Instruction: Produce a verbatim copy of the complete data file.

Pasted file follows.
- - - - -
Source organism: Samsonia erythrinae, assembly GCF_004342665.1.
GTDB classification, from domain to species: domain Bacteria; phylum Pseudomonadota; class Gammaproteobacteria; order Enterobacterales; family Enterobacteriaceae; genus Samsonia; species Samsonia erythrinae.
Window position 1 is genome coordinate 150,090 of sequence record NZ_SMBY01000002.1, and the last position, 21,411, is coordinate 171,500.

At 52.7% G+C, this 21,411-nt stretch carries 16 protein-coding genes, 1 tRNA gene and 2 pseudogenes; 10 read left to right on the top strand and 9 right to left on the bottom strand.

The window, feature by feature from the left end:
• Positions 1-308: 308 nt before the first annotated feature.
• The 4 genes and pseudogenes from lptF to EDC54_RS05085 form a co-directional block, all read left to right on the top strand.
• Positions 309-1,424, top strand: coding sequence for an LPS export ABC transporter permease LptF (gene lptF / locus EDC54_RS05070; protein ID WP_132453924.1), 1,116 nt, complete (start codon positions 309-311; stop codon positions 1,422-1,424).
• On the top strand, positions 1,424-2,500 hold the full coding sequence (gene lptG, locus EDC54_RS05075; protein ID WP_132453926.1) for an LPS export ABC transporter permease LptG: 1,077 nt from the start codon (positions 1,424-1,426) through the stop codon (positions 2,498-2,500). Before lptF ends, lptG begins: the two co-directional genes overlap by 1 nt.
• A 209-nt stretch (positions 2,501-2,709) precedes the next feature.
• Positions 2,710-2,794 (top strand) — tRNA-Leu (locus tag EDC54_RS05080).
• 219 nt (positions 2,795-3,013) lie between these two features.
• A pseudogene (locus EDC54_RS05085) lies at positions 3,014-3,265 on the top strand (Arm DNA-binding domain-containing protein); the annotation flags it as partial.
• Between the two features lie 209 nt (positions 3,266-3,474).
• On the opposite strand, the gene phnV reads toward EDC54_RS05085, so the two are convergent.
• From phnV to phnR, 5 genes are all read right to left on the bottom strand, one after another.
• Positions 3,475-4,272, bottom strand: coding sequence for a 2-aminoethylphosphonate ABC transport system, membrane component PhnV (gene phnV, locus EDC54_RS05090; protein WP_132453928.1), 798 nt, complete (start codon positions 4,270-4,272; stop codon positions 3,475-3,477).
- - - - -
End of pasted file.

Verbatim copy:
Source organism: Samsonia erythrinae, assembly GCF_004342665.1.
GTDB classification, from domain to species: domain Bacteria; phylum Pseudomonadota; class Gammaproteobacteria; order Enterobacterales; family Enterobacteriaceae; genus Samsonia; species Samsonia erythrinae.
Window position 1 is genome coordinate 150,090 of sequence record NZ_SMBY01000002.1, and the last position, 21,411, is coordinate 171,500.

At 52.7% G+C, this 21,411-nt stretch carries 16 protein-coding genes, 1 tRNA gene and 2 pseudogenes; 10 read left to right on the top strand and 9 right to left on the bottom strand.

The window, feature by feature from the left end:
• Positions 1-308: 308 nt before the first annotated feature.
• The 4 genes and pseudogenes from lptF to EDC54_RS05085 form a co-directional block, all read left to right on the top strand.
• Positions 309-1,424, top strand: coding sequence for an LPS export ABC transporter permease LptF (gene lptF / locus EDC54_RS05070; protein ID WP_132453924.1), 1,116 nt, complete (start codon positions 309-311; stop codon positions 1,422-1,424).
• On the top strand, positions 1,424-2,500 hold the full coding sequence (gene lptG, locus EDC54_RS05075; protein ID WP_132453926.1) for an LPS export ABC transporter permease LptG: 1,077 nt from the start codon (positions 1,424-1,426) through the stop codon (positions 2,498-2,500). Before lptF ends, lptG begins: the two co-directional genes overlap by 1 nt.
• A 209-nt stretch (positions 2,501-2,709) precedes the next feature.
• Positions 2,710-2,794 (top strand) — tRNA-Leu (locus tag EDC54_RS05080).
• 219 nt (positions 2,795-3,013) lie between these two features.
• A pseudogene (locus EDC54_RS05085) lies at positions 3,014-3,265 on the top strand (Arm DNA-binding domain-containing protein); the annotation flags it as partial.
• Between the two features lie 209 nt (positions 3,266-3,474).
• On the opposite strand, the gene phnV reads toward EDC54_RS05085, so the two are convergent.
• From phnV to phnR, 5 genes are all read right to left on the bottom strand, one after another.
• Positions 3,475-4,272, bottom strand: coding sequence for a 2-aminoethylphosphonate ABC transport system, membrane component PhnV (gene phnV, locus EDC54_RS05090; protein WP_132453928.1), 798 nt, complete (start codon positions 4,270-4,272; stop codon positions 3,475-3,477).